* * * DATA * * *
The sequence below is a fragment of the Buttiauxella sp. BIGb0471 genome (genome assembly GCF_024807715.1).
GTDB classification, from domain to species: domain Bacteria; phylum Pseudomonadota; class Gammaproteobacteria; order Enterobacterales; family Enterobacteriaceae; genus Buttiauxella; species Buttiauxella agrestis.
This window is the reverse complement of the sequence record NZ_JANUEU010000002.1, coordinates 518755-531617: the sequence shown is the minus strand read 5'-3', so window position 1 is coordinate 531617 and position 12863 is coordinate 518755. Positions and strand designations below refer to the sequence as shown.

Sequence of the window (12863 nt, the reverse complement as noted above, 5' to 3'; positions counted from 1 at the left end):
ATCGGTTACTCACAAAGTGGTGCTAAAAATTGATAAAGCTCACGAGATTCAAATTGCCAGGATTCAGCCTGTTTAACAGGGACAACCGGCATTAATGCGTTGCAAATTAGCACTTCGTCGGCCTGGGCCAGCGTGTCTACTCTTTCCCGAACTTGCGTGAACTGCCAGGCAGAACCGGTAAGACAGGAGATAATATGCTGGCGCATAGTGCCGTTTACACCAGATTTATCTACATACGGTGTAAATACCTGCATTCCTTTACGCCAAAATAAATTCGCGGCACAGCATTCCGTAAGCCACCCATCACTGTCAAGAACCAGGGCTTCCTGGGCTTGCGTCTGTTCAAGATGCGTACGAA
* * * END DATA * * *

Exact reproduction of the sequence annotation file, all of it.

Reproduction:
The sequence below is a fragment of the Buttiauxella sp. BIGb0471 genome (genome assembly GCF_024807715.1).
GTDB classification, from domain to species: domain Bacteria; phylum Pseudomonadota; class Gammaproteobacteria; order Enterobacterales; family Enterobacteriaceae; genus Buttiauxella; species Buttiauxella agrestis.
This window is the reverse complement of the sequence record NZ_JANUEU010000002.1, coordinates 518755-531617: the sequence shown is the minus strand read 5'-3', so window position 1 is coordinate 531617 and position 12863 is coordinate 518755. Positions and strand designations below refer to the sequence as shown.

Sequence of the window (12863 nt, the reverse complement as noted above, 5' to 3'; positions counted from 1 at the left end):
ATCGGTTACTCACAAAGTGGTGCTAAAAATTGATAAAGCTCACGAGATTCAAATTGCCAGGATTCAGCCTGTTTAACAGGGACAACCGGCATTAATGCGTTGCAAATTAGCACTTCGTCGGCCTGGGCCAGCGTGTCTACTCTTTCCCGAACTTGCGTGAACTGCCAGGCAGAACCGGTAAGACAGGAGATAATATGCTGGCGCATAGTGCCGTTTACACCAGATTTATCTACATACGGTGTAAATACCTGCATTCCTTTACGCCAAAATAAATTCGCGGCACAGCATTCCGTAAGCCACCCATCACTGTCAAGAACCAGGGCTTCCTGGGCTTGCGTCTGTTCAAGATGCGTACGAA